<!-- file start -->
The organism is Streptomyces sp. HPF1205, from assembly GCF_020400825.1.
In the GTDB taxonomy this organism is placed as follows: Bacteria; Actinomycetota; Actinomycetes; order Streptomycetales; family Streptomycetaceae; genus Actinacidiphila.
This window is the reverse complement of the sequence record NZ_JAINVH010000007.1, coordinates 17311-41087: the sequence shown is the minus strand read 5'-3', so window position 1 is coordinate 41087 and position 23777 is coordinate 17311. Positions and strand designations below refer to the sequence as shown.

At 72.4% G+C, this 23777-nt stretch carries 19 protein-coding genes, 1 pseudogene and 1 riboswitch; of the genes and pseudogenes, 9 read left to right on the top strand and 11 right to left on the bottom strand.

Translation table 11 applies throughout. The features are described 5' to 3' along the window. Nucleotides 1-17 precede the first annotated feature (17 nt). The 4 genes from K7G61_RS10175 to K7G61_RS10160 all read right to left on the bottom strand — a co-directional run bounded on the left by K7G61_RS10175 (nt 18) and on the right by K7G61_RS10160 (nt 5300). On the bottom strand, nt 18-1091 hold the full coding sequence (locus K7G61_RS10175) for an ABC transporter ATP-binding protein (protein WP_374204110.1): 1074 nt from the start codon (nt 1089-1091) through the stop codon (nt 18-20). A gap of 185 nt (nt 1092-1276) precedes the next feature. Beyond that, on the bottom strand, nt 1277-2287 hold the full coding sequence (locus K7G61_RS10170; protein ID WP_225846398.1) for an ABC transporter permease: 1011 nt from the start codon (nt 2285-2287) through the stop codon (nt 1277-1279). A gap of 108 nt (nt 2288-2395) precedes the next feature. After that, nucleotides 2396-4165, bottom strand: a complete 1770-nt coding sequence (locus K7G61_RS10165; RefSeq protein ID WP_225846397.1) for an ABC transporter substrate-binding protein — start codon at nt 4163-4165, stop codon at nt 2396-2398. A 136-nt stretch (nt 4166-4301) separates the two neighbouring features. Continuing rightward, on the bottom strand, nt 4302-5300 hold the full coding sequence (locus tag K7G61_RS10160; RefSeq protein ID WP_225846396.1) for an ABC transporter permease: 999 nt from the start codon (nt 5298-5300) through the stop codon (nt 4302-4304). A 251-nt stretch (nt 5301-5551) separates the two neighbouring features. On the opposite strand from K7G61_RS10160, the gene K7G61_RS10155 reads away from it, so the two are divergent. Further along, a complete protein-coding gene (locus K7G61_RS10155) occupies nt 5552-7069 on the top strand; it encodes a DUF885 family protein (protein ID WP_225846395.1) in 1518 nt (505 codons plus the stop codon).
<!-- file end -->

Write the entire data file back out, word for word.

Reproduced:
The organism is Streptomyces sp. HPF1205, from assembly GCF_020400825.1.
In the GTDB taxonomy this organism is placed as follows: Bacteria; Actinomycetota; Actinomycetes; order Streptomycetales; family Streptomycetaceae; genus Actinacidiphila.
This window is the reverse complement of the sequence record NZ_JAINVH010000007.1, coordinates 17311-41087: the sequence shown is the minus strand read 5'-3', so window position 1 is coordinate 41087 and position 23777 is coordinate 17311. Positions and strand designations below refer to the sequence as shown.

At 72.4% G+C, this 23777-nt stretch carries 19 protein-coding genes, 1 pseudogene and 1 riboswitch; of the genes and pseudogenes, 9 read left to right on the top strand and 11 right to left on the bottom strand.

Translation table 11 applies throughout. The features are described 5' to 3' along the window. Nucleotides 1-17 precede the first annotated feature (17 nt). The 4 genes from K7G61_RS10175 to K7G61_RS10160 all read right to left on the bottom strand — a co-directional run bounded on the left by K7G61_RS10175 (nt 18) and on the right by K7G61_RS10160 (nt 5300). On the bottom strand, nt 18-1091 hold the full coding sequence (locus K7G61_RS10175) for an ABC transporter ATP-binding protein (protein WP_374204110.1): 1074 nt from the start codon (nt 1089-1091) through the stop codon (nt 18-20). A gap of 185 nt (nt 1092-1276) precedes the next feature. Beyond that, on the bottom strand, nt 1277-2287 hold the full coding sequence (locus K7G61_RS10170; protein ID WP_225846398.1) for an ABC transporter permease: 1011 nt from the start codon (nt 2285-2287) through the stop codon (nt 1277-1279). A gap of 108 nt (nt 2288-2395) precedes the next feature. After that, nucleotides 2396-4165, bottom strand: a complete 1770-nt coding sequence (locus K7G61_RS10165; RefSeq protein ID WP_225846397.1) for an ABC transporter substrate-binding protein — start codon at nt 4163-4165, stop codon at nt 2396-2398. A 136-nt stretch (nt 4166-4301) separates the two neighbouring features. Continuing rightward, on the bottom strand, nt 4302-5300 hold the full coding sequence (locus tag K7G61_RS10160; RefSeq protein ID WP_225846396.1) for an ABC transporter permease: 999 nt from the start codon (nt 5298-5300) through the stop codon (nt 4302-4304). A 251-nt stretch (nt 5301-5551) separates the two neighbouring features. On the opposite strand from K7G61_RS10160, the gene K7G61_RS10155 reads away from it, so the two are divergent. Further along, a complete protein-coding gene (locus K7G61_RS10155) occupies nt 5552-7069 on the top strand; it encodes a DUF885 family protein (protein ID WP_225846395.1) in 1518 nt (505 codons plus the stop codon).